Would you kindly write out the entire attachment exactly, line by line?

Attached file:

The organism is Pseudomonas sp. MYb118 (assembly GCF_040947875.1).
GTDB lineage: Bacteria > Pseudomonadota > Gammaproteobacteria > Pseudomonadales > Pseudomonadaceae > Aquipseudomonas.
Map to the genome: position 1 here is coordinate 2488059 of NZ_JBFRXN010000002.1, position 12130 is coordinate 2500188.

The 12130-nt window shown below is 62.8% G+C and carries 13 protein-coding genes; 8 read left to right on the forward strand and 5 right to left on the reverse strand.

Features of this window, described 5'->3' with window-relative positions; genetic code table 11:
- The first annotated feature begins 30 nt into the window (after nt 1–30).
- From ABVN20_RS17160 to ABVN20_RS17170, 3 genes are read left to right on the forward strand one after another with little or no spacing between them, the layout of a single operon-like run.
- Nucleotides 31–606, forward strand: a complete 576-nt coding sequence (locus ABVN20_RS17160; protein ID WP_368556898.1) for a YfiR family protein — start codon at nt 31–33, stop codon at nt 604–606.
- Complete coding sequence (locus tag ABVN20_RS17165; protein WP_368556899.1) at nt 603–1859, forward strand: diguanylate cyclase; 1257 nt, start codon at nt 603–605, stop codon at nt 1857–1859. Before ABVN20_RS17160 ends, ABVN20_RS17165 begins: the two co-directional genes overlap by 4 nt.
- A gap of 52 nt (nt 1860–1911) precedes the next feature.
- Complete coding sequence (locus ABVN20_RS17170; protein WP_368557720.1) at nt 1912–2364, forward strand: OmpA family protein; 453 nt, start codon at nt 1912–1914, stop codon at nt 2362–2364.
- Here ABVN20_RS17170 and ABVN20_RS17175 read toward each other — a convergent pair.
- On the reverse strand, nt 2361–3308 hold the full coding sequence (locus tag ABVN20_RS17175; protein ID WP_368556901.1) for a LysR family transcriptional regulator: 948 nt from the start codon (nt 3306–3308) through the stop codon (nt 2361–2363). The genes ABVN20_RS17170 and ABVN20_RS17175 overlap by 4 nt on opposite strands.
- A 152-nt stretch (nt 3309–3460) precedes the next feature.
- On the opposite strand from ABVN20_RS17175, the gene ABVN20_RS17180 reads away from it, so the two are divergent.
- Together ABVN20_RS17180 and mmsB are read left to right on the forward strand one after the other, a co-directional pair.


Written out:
The organism is Pseudomonas sp. MYb118 (assembly GCF_040947875.1).
GTDB lineage: Bacteria > Pseudomonadota > Gammaproteobacteria > Pseudomonadales > Pseudomonadaceae > Aquipseudomonas.
Map to the genome: position 1 here is coordinate 2488059 of NZ_JBFRXN010000002.1, position 12130 is coordinate 2500188.

The 12130-nt window shown below is 62.8% G+C and carries 13 protein-coding genes; 8 read left to right on the forward strand and 5 right to left on the reverse strand.

Features of this window, described 5'->3' with window-relative positions; genetic code table 11:
- The first annotated feature begins 30 nt into the window (after nt 1–30).
- From ABVN20_RS17160 to ABVN20_RS17170, 3 genes are read left to right on the forward strand one after another with little or no spacing between them, the layout of a single operon-like run.
- Nucleotides 31–606, forward strand: a complete 576-nt coding sequence (locus ABVN20_RS17160; protein ID WP_368556898.1) for a YfiR family protein — start codon at nt 31–33, stop codon at nt 604–606.
- Complete coding sequence (locus tag ABVN20_RS17165; protein WP_368556899.1) at nt 603–1859, forward strand: diguanylate cyclase; 1257 nt, start codon at nt 603–605, stop codon at nt 1857–1859. Before ABVN20_RS17160 ends, ABVN20_RS17165 begins: the two co-directional genes overlap by 4 nt.
- A gap of 52 nt (nt 1860–1911) precedes the next feature.
- Complete coding sequence (locus ABVN20_RS17170; protein WP_368557720.1) at nt 1912–2364, forward strand: OmpA family protein; 453 nt, start codon at nt 1912–1914, stop codon at nt 2362–2364.
- Here ABVN20_RS17170 and ABVN20_RS17175 read toward each other — a convergent pair.
- On the reverse strand, nt 2361–3308 hold the full coding sequence (locus tag ABVN20_RS17175; protein ID WP_368556901.1) for a LysR family transcriptional regulator: 948 nt from the start codon (nt 3306–3308) through the stop codon (nt 2361–2363). The genes ABVN20_RS17170 and ABVN20_RS17175 overlap by 4 nt on opposite strands.
- A 152-nt stretch (nt 3309–3460) precedes the next feature.
- On the opposite strand from ABVN20_RS17175, the gene ABVN20_RS17180 reads away from it, so the two are divergent.
- Together ABVN20_RS17180 and mmsB are read left to right on the forward strand one after the other, a co-directional pair.